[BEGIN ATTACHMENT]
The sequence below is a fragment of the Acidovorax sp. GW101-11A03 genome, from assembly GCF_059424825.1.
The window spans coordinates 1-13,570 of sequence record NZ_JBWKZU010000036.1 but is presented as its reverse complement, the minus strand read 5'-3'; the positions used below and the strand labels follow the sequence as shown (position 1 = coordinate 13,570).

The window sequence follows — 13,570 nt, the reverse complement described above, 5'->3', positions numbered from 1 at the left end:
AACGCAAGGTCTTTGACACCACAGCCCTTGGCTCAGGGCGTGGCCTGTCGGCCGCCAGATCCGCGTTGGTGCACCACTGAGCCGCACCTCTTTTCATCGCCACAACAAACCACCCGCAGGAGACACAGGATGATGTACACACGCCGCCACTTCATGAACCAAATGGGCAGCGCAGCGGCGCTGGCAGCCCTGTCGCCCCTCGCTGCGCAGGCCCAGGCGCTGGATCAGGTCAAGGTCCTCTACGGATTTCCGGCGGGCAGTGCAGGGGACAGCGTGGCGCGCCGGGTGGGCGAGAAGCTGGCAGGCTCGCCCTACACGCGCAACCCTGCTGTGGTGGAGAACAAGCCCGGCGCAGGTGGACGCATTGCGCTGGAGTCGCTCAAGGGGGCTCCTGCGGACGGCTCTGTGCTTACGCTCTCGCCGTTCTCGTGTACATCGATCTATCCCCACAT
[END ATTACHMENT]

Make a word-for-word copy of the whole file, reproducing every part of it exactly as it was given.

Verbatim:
The sequence below is a fragment of the Acidovorax sp. GW101-11A03 genome, from assembly GCF_059424825.1.
The window spans coordinates 1-13,570 of sequence record NZ_JBWKZU010000036.1 but is presented as its reverse complement, the minus strand read 5'-3'; the positions used below and the strand labels follow the sequence as shown (position 1 = coordinate 13,570).

The window sequence follows — 13,570 nt, the reverse complement described above, 5'->3', positions numbered from 1 at the left end:
AACGCAAGGTCTTTGACACCACAGCCCTTGGCTCAGGGCGTGGCCTGTCGGCCGCCAGATCCGCGTTGGTGCACCACTGAGCCGCACCTCTTTTCATCGCCACAACAAACCACCCGCAGGAGACACAGGATGATGTACACACGCCGCCACTTCATGAACCAAATGGGCAGCGCAGCGGCGCTGGCAGCCCTGTCGCCCCTCGCTGCGCAGGCCCAGGCGCTGGATCAGGTCAAGGTCCTCTACGGATTTCCGGCGGGCAGTGCAGGGGACAGCGTGGCGCGCCGGGTGGGCGAGAAGCTGGCAGGCTCGCCCTACACGCGCAACCCTGCTGTGGTGGAGAACAAGCCCGGCGCAGGTGGACGCATTGCGCTGGAGTCGCTCAAGGGGGCTCCTGCGGACGGCTCTGTGCTTACGCTCTCGCCGTTCTCGTGTACATCGATCTATCCCCACAT